Cross-Curricular Podcasting Amplify StudentsOctober 7, 2020
Stu Jernigan, a digital learning partner and teacher on special assignment, is busy integrating technology into the curriculum for San Francisco Unified School District (SFUSD). A few years ago, he and his colleague, Ricardo Elizalde, decided to initiate podcasting as a learning tool and introduced a program with the ninth grade ethnic studies department.
They improved the program last year by launching a district-wide pilot of free yearly Soundtrap licenses for the district’s entire K-12 segment. With an increase in podcast popularity, the program migrated outside the ethnic studies department, establishing itself as a useful tool in the humanities from 4th grade through 12th. Some notable projects consist of book review podcasts, recorded world language book reading, and oral history projects where students interview members of their family or community.
As Jernigan explains, “The idea is to elevate voices that typically aren’t amplified in our society and to tell humanizing stories around issues or groups of people that are often dehumanized in the media and society.”
He points to an increase in projects around social justice issues that bring up essential questions around building compassion, empathy, and understanding across differences and the humanizing stories found within.
One of the initiatives of SFUSD is around deeper learning as a district, and project-based learning is a component. The project design elements center around authenticity, authentic problem solving, engaging with an authentic audience, and students’ experience in choice. Podcasting is a great way to accomplish that because students can choose the topic they’re passionate about or wish to impact.
“They can create a product that can be shared with an audience beyond the classroom. Podcasting can be a great way to facilitate deeper learning in the classroom,” says Jernigan.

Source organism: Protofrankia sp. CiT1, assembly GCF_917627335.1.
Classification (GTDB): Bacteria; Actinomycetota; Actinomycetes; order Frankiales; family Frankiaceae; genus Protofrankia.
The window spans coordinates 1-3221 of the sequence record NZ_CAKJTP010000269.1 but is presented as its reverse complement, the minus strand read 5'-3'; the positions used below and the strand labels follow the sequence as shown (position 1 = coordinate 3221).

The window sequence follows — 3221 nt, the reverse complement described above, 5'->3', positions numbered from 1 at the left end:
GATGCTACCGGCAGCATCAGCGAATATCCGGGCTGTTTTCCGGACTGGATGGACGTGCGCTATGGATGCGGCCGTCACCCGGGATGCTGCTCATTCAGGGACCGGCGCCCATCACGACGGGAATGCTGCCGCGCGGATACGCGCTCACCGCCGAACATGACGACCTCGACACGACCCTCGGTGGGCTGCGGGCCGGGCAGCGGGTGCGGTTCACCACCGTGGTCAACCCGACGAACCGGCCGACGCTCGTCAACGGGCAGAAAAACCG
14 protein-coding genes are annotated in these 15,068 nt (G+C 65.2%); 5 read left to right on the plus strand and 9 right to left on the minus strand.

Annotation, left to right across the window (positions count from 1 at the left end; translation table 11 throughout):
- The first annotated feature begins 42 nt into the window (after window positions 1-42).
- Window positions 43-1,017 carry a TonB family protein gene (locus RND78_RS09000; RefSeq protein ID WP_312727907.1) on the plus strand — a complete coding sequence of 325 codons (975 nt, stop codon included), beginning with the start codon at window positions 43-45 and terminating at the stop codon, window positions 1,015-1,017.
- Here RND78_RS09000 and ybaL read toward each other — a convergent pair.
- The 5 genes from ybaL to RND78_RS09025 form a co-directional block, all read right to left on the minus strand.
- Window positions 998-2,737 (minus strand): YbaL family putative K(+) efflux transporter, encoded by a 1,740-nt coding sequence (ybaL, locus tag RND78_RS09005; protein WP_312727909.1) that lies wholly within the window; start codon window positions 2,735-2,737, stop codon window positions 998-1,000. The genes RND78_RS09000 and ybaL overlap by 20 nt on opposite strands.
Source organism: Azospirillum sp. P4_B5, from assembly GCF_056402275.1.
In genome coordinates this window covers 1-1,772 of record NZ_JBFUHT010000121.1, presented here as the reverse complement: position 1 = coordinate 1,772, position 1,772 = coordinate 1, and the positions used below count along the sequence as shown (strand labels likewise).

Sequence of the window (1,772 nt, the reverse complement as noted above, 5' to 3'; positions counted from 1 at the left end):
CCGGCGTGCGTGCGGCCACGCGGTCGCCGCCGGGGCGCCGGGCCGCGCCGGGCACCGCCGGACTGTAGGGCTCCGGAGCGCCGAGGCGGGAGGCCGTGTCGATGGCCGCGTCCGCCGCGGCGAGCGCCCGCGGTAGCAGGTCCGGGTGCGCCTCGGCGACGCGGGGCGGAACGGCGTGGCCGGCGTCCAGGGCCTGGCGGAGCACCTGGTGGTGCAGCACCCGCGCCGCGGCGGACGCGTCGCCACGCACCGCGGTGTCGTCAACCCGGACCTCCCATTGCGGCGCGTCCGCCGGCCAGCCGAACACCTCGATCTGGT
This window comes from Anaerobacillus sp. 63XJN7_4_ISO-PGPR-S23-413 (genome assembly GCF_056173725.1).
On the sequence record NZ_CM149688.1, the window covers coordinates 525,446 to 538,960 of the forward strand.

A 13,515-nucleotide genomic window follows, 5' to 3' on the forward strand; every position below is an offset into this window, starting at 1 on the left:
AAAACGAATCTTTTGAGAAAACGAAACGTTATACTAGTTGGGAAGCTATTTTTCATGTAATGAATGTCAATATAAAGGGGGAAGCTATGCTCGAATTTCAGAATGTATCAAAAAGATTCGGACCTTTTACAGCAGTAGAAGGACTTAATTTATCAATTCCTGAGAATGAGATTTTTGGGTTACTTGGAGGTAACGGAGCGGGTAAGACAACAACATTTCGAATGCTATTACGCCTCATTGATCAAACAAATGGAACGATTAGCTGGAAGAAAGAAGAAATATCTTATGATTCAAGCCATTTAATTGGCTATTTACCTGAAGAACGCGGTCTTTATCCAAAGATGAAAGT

Even though today’s digital native students are growing up with technology, it remains helpful when a tech tool is easy to understand and multi-faceted. “One of the great things about Soundtrap is that it’s an easy-to-use, yet powerful platform,” explains Jernigan. “It solves the problem of audio editing software being complex and challenging to learn. Soundtrap is pretty easy to learn, so students can quickly jump in and learn how to create a song or record their voice. It’s intuitive. There’s a low barrier for learning the tech, but it creates an entry point for a wide variety of students.”
The recording process can help a reluctant student discover a new expression platform that, in turn, jump-starts their learning. The creation of podcasts is a skill set that folds in 21st century media literacy, critique, and production.
“It allows students whose writing skills aren’t as strong to express their thinking by creating a song or podcast. Participating in a project that’s motivating and engaging for them helps draw them into the writing process,” says Jernigan. “Students come away from a project not only building foundational literacy skills, but also understanding that they can create a podcast and have technical audio editing skills that they can put on their résumé.”
“If you think about 21st century learning, 21st century skills — creativity, collaboration, communication, critical thinking — Soundtrap is a great way to facilitate all of those skills. It’s students engaging in critical thinking to make a claim supported by evidence, collaborating to produce an end-product, and communicating their ideas.”
Jernigan sees the collaborative aspect of Soundtrap as one of the essential elements in supporting 21st century learning. “It’s a collaborative online audio editing software that students can leverage from any device,” he adds. “We have some students with Chromebooks, and others with iPads ─ students across various classrooms with different devices can use it.”
Jernigan finds that the platform’s chat window allows teachers to add value as collaborators without being too controlling of the creative process. “Teachers can act as collaborators and provide feedback as students iterate on their project.”